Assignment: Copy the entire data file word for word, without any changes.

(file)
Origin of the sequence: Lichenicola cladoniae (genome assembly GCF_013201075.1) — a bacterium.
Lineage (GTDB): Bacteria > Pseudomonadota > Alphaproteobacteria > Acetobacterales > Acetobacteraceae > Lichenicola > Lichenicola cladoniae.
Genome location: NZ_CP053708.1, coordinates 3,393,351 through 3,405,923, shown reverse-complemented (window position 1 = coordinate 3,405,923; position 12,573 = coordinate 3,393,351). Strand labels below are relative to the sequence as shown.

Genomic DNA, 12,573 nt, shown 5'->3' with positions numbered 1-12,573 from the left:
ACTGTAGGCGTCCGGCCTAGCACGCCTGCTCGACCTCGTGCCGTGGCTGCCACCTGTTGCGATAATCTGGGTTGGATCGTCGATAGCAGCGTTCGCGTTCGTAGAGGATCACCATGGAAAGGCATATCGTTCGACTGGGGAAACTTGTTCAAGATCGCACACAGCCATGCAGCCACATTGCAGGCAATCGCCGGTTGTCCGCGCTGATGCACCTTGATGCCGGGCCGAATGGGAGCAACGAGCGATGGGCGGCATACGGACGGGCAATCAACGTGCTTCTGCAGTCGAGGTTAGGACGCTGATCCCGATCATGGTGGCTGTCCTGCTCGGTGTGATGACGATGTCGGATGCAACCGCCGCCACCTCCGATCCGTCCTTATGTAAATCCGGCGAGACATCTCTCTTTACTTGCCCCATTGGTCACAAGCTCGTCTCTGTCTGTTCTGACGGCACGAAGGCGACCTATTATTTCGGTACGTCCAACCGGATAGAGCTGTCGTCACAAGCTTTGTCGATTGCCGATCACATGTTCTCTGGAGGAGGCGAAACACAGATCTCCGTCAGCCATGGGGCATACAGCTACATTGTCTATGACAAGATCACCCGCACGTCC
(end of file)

Origin of the sequence: Lichenicola cladoniae (genome assembly GCF_013201075.1) — a bacterium.
Lineage (GTDB): Bacteria > Pseudomonadota > Alphaproteobacteria > Acetobacterales > Acetobacteraceae > Lichenicola > Lichenicola cladoniae.
Genome location: NZ_CP053708.1, coordinates 3,393,351 through 3,405,923, shown reverse-complemented (window position 1 = coordinate 3,405,923; position 12,573 = coordinate 3,393,351). Strand labels below are relative to the sequence as shown.

Genomic DNA, 12,573 nt, shown 5'->3' with positions numbered 1-12,573 from the left:
ACTGTAGGCGTCCGGCCTAGCACGCCTGCTCGACCTCGTGCCGTGGCTGCCACCTGTTGCGATAATCTGGGTTGGATCGTCGATAGCAGCGTTCGCGTTCGTAGAGGATCACCATGGAAAGGCATATCGTTCGACTGGGGAAACTTGTTCAAGATCGCACACAGCCATGCAGCCACATTGCAGGCAATCGCCGGTTGTCCGCGCTGATGCACCTTGATGCCGGGCCGAATGGGAGCAACGAGCGATGGGCGGCATACGGACGGGCAATCAACGTGCTTCTGCAGTCGAGGTTAGGACGCTGATCCCGATCATGGTGGCTGTCCTGCTCGGTGTGATGACGATGTCGGATGCAACCGCCGCCACCTCCGATCCGTCCTTATGTAAATCCGGCGAGACATCTCTCTTTACTTGCCCCATTGGTCACAAGCTCGTCTCTGTCTGTTCTGACGGCACGAAGGCGACCTATTATTTCGGTACGTCCAACCGGATAGAGCTGTCGTCACAAGCTTTGTCGATTGCCGATCACATGTTCTCTGGAGGAGGCGAAACACAGATCTCCGTCAGCCATGGGGCATACAGCTACATTGTCTATGACAAGATCACCCGCACGTCC